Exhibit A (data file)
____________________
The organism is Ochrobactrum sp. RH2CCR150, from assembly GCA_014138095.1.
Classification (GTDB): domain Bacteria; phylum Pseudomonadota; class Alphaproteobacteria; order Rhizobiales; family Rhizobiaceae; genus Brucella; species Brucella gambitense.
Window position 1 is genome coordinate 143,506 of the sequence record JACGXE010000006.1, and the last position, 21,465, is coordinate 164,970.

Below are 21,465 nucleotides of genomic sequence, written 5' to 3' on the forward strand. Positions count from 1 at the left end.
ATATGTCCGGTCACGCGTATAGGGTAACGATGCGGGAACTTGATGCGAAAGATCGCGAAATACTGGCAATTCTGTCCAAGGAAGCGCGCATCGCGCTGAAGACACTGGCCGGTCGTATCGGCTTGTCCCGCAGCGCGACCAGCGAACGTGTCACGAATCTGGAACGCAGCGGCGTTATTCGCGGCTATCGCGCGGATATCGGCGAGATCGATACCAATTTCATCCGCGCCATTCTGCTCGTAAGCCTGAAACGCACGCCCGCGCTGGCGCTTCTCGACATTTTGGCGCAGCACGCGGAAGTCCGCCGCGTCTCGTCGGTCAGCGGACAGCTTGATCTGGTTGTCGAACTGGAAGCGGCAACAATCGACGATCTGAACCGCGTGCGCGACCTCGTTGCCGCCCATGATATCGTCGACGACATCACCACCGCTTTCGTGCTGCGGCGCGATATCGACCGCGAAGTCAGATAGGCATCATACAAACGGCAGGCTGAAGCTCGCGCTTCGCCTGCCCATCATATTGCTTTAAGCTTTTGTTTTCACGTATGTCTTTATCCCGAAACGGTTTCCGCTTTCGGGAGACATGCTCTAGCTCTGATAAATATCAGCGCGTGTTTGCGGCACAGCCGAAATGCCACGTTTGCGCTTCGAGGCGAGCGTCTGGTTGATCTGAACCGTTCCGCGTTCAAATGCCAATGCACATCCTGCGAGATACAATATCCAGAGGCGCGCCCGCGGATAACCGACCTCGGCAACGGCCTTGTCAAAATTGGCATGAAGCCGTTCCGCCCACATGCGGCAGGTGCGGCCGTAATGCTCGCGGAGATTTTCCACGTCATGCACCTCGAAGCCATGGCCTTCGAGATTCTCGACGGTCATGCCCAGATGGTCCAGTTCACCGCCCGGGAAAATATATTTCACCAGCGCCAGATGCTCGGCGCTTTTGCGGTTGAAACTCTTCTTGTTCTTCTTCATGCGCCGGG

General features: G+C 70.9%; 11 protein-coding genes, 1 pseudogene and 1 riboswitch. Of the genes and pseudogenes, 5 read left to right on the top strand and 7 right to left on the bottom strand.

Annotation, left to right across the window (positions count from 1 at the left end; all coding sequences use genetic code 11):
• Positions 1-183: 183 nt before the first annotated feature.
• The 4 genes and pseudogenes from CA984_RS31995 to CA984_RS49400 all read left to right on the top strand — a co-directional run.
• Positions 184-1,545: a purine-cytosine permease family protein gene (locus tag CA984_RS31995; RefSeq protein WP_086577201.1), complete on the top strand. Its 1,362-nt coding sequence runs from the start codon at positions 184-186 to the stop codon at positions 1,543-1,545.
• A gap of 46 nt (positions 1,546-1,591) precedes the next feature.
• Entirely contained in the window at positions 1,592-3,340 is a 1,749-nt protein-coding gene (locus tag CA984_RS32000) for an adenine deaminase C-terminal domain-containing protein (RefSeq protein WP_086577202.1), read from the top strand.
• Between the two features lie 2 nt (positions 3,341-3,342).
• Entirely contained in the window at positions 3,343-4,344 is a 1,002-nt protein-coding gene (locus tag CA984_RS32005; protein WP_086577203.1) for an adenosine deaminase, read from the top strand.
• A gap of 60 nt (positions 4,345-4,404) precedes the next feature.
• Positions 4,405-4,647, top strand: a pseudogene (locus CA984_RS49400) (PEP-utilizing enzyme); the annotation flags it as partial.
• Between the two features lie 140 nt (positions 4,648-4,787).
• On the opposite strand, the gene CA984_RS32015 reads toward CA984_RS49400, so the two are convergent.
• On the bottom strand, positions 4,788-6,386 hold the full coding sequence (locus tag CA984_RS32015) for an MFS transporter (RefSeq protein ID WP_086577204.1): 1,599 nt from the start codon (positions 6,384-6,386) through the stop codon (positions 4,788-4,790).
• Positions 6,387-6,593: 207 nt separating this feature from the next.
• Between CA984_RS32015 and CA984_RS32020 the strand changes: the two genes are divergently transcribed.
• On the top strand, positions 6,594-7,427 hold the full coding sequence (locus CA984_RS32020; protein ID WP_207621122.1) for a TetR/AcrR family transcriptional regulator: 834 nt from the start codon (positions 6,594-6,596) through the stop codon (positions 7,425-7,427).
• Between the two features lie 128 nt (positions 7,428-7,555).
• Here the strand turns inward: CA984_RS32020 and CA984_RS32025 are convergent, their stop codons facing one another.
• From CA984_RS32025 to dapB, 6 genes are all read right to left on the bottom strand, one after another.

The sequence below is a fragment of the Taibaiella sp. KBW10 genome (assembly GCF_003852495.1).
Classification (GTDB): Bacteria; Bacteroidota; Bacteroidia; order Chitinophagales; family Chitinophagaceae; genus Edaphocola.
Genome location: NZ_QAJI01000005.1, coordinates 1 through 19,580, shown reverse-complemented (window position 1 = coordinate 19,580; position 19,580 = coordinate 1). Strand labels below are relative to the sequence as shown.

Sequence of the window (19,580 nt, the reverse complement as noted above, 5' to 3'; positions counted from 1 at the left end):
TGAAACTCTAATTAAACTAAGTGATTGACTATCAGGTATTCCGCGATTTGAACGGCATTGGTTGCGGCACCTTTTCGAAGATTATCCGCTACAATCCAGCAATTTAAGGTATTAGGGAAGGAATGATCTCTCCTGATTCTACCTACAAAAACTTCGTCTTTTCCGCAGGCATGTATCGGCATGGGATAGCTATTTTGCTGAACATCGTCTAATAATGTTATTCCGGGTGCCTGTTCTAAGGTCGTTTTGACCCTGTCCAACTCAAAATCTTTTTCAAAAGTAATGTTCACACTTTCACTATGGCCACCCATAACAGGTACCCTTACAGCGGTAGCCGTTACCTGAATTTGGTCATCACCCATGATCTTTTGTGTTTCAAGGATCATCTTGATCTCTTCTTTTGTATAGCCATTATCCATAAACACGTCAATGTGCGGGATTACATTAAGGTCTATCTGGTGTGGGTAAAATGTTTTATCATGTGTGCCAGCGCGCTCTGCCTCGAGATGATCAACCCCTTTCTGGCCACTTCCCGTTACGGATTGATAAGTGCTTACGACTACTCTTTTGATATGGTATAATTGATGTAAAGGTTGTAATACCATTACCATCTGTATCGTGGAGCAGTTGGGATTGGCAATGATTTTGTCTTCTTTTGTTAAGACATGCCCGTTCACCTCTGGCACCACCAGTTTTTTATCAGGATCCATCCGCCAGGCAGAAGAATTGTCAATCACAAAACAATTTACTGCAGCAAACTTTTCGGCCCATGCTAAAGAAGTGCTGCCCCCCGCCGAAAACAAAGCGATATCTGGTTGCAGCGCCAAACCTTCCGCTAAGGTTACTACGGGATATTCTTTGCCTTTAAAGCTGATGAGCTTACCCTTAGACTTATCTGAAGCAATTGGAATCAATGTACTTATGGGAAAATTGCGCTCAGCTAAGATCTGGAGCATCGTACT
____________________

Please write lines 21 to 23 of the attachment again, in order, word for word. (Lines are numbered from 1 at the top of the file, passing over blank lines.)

• Between CA984_RS32015 and CA984_RS32020 the strand changes: the two genes are divergently transcribed.
• On the top strand, positions 6,594-7,427 hold the full coding sequence (locus CA984_RS32020; protein ID WP_207621122.1) for a TetR/AcrR family transcriptional regulator: 834 nt from the start codon (positions 6,594-6,596) through the stop codon (positions 7,425-7,427).
• Between the two features lie 128 nt (positions 7,428-7,555).